In 1998, Rachel was posted to Adankwagi Community Grammar School, Kaduna for the mandatory one-year youth service. During her short stay, she was exposed to unethical behaviours, immoral acts and tribal discrimination. Unfortunately, the principal and vice-principals who were Christians did not behave differently as they were the ring leaders of the extortion of money from the students. They also encouraged nepotism and hypocrisy by their actions.

The experience left an impression on the young lady who was starting life after school. She had been an executive in the Scripture Union fellowship on campus, passionate about changing the world for Christ. Seeing the wickedness in the school gave her an idea of how the rest of the world would look like and the scale of the challenge she had ahead of her.

In June 1999, Rachel returned to Lagos and sat for a chat with her friend, Clara. They discussed their experiences at their Places of Primary Assignment (PPAs) and documented the principles they would follow as they began their journey in the academic world. They would not become those they criticized. They would be different.

February 2018

Dr. Clara was finally able to arrange a meeting with Prof. Rachel, her childhood friend.

C: Madam, how are you doing? It was difficult for me to get across to you. You refused to pick my calls. Even your Personal Assistant did not reply my messages. What is happening, Rachel?

R: I’m sorry, my sister. The truth is I have been very best lately with the admissions for the new session coupled with my other responsibilities.

C: No problem, my sister. I know you are very busy. Let me start from that admission part. There has been news around that you are collecting money from prospective students before you help them secure admissions. Is that true? My sister, is that true?

R: See ehn, you would not understand. There are a lot of things that are going on at the top that you cannot see. There is a lot of power play at work. People are trying to use their influence and connections. The money is to settle those that need to be settled and to compensate for my influence.

C: Rachel. Ore mi. My friend. Ki lo se le? What went wrong? Who gave you the influence that you are now peddling? Who brought you to this place? Who? Have you forgotten the things you experienced at Adankwagi and the decisions we made as a result? Did you not condemn those teachers who collected money from the students? How is this different?

R: I knew you were coming here to insult me. That is why I did not want to see you. What is your problem? You are a junior level staff so you can’t understand how things work. It is envy that is speaking. Sister Clara, when you become a Professor like me, you will know that it is not easy.

C: Ah. It’s not like that, Prof. You remember during our meeting in 1999 that we promised to hold each other accountable. That is why I am here. It can be my turn tomorrow. Don’t misunderstand me.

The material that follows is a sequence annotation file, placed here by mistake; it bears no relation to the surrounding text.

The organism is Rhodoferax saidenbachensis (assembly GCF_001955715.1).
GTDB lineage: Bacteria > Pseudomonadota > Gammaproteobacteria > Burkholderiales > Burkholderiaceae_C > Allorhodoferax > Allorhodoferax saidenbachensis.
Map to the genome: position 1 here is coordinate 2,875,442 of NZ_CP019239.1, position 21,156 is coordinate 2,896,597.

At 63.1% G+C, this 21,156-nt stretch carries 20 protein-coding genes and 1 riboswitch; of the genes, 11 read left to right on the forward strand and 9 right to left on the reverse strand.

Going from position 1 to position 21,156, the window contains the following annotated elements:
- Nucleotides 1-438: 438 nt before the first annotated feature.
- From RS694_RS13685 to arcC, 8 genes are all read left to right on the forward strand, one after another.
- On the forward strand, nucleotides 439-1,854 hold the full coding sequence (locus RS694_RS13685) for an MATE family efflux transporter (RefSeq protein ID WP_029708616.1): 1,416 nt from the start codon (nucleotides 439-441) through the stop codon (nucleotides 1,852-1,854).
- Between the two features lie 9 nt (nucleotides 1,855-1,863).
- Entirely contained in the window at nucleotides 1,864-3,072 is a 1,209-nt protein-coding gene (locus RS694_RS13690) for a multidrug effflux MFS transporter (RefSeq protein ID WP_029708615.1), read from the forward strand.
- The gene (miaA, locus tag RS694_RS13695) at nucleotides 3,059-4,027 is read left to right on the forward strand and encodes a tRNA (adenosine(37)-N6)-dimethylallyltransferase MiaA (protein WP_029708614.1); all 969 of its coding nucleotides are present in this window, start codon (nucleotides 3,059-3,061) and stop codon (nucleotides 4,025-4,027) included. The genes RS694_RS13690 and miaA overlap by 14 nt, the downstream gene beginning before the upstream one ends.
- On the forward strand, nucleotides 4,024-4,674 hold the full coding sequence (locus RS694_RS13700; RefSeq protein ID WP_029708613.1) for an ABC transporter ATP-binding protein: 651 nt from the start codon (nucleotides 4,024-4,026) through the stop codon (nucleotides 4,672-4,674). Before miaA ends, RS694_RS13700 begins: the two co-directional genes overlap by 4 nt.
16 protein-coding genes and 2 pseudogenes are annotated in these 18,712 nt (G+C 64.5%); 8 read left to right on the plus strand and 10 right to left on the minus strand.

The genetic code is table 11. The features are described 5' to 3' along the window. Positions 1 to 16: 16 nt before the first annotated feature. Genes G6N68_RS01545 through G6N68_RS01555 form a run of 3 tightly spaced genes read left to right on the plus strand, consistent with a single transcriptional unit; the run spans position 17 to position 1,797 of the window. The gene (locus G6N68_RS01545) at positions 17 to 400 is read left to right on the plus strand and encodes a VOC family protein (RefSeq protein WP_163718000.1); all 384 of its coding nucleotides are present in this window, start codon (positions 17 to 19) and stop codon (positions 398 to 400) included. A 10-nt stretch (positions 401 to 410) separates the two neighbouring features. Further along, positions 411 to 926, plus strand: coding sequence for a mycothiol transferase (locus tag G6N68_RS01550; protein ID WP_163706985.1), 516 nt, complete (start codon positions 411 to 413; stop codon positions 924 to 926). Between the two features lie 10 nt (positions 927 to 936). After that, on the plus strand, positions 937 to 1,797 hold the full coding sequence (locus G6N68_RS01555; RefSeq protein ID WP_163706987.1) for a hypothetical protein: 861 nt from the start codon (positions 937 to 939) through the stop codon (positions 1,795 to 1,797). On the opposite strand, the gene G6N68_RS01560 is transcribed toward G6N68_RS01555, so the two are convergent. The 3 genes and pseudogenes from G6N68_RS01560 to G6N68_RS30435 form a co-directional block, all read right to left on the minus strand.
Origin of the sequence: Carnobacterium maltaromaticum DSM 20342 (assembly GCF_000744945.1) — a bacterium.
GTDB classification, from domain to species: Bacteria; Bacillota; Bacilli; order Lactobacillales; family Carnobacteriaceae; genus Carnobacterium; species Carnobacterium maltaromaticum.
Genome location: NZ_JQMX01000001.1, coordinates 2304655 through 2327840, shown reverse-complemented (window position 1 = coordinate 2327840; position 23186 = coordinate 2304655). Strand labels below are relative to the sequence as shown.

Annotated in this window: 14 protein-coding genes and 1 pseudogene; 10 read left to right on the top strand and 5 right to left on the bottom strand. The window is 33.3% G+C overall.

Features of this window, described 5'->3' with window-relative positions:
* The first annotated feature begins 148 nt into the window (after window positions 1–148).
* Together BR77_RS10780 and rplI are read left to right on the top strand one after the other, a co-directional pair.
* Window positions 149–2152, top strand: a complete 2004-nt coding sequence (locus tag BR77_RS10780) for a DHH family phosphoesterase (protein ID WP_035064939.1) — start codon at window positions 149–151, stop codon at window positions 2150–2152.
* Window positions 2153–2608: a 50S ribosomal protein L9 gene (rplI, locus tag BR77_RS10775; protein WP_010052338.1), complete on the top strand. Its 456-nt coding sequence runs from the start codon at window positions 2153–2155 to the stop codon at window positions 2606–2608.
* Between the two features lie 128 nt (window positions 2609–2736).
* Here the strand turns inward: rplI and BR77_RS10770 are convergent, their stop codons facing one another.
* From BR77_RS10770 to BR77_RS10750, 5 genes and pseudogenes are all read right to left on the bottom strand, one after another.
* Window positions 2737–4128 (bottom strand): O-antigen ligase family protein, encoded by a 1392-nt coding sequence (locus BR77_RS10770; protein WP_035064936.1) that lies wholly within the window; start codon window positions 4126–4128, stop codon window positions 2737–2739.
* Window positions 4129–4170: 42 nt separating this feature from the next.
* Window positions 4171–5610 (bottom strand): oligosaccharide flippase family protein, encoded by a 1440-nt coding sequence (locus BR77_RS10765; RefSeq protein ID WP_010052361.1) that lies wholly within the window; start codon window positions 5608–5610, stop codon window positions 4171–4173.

R: Doctor Mrs. Clara Adejuwon. Please leave my office. I have a meeting to prepare for. If you refuse to, I would have to call the security guards.

C: Ah. Rachel, it is me o. Clara. Your Clara baby. Your best lady.

R; Security!!!


Have you seen people who started very well but stumbled along the way? Have you seen people who criticized leaders becoming the replicas of those they despised? Activists who have become accomplices. Critics who have become conspirators. Have you seen them? Have you read about them? Have you considered the possibility that one day you might become one of them? Or that you might already be one of such people?

Today, we consider the life of Uzziah. A king who started well, stumbled along the way and ended sorrowfully.

Shall we pray?

Prince of Peace. King of Kings. Everlasting Father. We thank you for the privilege to learn at your feet. We ask that you grant us insight into your word. We ask for unusual revelation knowledge today. We pray that the lessons will transform our lives and help us grow into your likeness. Thank you, Lord, for answered prayers. For we pray in Jesus name. Amen.


Open the window of the temple and you will see the boy Uzziah seating with Pastor Zechariah learning the word of God. You will notice the youngster listening with rapt attention as the man of God teaches him the principles of faith and leadership. After the class, you will see a notebook with the boy inside which he records the action points and assignments for the week.

Open the window of the temple and you will see the king Uzziah holding a censer in his hand to burn incense. When he’s reminded by Azariah that he is not a priest who is consecrated to burn incense, you will see his face turn red with rage. Suddenly, you will see leprosy break out on his forehead. Then, you’ll watch as he hurries to get out of the temple of the Lord

Open the window of the isolation centre and you will see king Uzziah staring at the roof. You will wonder how a king who started with so much promise became a leper separated from people, ejected from the palace and banned from entering the temple of the Lord.

The sight will move you to tears and prayers as you ask the Lord to help you. The scene of the old king crying as they drop his food at the entrance of the isolated house will touch your heart. It will drive you to your knees in prayer to God for grace to run well and finish strong.

Today, we will consider three lessons from the life of King Uzziah, using the cue S.S.S. Triple S. S cube. Sss…😊 Let’s go!

1) He started well: Amidst the doom and gloom that ended his life, it is important for us to remember that Uzziah started well. At the age of 16, he became king of Judah (2 Chronicles 26:1). Driven by a passion to correct the wrongs in the land, he began building and restoring cities. (vs. 2). Scriptures record that he did what was right in the sight of the Lord (vs 4).